The Power of Authentic Audiences

Authentic Audiences: Late one Wednesday morning, my seventh- and eighth-grade multilingual learners with emerging English language skills were emphatically complaining about the amount of writing required of them as we read and answered questions about teenage screen time usage. This work prepared them for an argumentative paragraph assignment on whether kids have too much screen time. The very next day, that same group of students painstakingly, yet eagerly, collaboratively wrote and revised the entire class period without complaint. What changed?

The audience and purpose of their writing task.

While reading about teenage screen usage nationally, my students inquired how their class and students across the school compared to this data. They wanted to create a survey and inform their schoolmates about the results. I agreed wholeheartedly with their suggestions if they would do the work. To them, their writing now had a purpose. No longer were they writing just for me; instead, they were writing for their peers. This seemingly little shift in audience provided a renewed sense of interest and motivation. We educators need to capitalize on this audience shift to help change the trajectory of student writing.

The Evidence

Alarmingly, national data reports that a mere 27% of eighth- and twelfth-grade students are writing at a proficient level (NCES, 2012). Though there are several factors that could explain this, the lack of authentic writing opportunities–or those with real audiences–is an easily changeable practice that can produce significant gains in student writing. I have experienced this in my classroom, and studies support this claim.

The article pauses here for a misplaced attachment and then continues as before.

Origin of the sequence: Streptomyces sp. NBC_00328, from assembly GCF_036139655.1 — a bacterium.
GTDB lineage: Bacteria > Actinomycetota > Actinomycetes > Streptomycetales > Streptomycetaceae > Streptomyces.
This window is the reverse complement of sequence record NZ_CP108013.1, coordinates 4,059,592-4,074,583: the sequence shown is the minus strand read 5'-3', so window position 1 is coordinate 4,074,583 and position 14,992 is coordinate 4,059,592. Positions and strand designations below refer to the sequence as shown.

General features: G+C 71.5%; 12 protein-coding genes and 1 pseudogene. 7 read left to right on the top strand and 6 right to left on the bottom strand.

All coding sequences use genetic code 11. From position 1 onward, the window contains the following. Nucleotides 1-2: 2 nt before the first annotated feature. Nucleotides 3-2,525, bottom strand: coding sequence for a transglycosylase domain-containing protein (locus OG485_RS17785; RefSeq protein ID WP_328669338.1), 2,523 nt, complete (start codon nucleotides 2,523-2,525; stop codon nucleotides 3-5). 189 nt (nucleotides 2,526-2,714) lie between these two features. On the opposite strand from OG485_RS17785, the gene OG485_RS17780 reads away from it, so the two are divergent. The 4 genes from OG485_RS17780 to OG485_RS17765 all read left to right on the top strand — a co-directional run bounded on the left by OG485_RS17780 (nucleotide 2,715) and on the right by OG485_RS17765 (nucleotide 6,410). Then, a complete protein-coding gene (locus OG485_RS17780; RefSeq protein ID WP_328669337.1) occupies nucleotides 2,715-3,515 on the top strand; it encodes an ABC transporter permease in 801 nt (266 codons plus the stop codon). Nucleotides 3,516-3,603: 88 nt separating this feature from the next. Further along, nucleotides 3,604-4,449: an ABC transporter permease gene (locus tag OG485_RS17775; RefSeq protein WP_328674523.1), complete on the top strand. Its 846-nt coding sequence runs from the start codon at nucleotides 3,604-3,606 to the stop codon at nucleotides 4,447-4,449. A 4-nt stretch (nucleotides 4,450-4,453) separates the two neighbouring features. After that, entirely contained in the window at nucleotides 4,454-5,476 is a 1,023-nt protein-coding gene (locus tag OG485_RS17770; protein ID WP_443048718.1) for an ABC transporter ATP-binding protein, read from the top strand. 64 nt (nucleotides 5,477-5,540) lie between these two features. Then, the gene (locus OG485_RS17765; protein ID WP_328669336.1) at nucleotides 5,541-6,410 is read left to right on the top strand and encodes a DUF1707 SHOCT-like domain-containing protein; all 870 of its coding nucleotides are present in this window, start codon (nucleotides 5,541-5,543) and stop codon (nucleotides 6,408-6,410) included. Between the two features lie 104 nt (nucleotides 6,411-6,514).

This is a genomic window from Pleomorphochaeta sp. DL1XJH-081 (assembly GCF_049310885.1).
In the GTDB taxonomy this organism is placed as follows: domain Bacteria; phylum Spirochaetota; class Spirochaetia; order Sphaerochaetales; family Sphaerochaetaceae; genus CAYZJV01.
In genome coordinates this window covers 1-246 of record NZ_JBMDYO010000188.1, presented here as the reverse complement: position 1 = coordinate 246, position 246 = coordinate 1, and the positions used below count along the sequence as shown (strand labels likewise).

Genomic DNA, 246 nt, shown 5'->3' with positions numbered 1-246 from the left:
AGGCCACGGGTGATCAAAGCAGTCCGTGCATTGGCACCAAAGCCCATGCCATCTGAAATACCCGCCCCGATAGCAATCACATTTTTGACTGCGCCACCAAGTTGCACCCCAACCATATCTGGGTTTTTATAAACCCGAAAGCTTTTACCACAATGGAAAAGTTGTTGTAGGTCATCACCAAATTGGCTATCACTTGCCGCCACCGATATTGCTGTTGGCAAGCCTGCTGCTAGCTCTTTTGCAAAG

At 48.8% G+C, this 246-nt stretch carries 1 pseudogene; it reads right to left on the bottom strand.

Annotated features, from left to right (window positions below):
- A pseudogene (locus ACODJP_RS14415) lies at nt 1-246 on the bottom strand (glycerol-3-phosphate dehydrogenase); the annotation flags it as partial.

One study indicated that seventh-grade students in Jerusalem produced writing with more content, details, greater organization, better mechanics, and improved language use when writing for an external peer audience than when writing a final exam essay solely for their teacher (Cohen & Riel, 1989). A more recent study in the United States produced similar results among primary students. Block and Strachan (2019) found second graders were 22 times more likely to produce higher quality writing when writing for an authentic audience than for their teacher.

This held true in another classroom of mine a few years ago when students wrote letters to their principal arguing whether the district should have snow days or e-learning days. The quality of their writing- in grammar, mechanics, and details- was much higher than what they typically showed me. Yes, they were interested in the topic but were also motivated to get it right, knowing the principal would be reading their letters. 

Audience Shifting

Writing is a communicative act, yet we often deny kids the opportunity to communicate with anyone in the real world. It has been ingrained in our student’s minds that they should write solely for their teacher to learn to be a better writer or to show their understanding of content. Through this narrow focus, writing has largely become a decontextualized task within our classroom walls (Cohen & Riel,1989). Outside of school, writing is seldom used to regurgitate knowledge, yet this is the most common form of writing we ask our students to produce (Strachan, 2016). Not only does this have detrimental effects on the quality of student writing, but it also robs students of the ability to consider and modify their writing based on the intended audience- a required skill when communicating in life.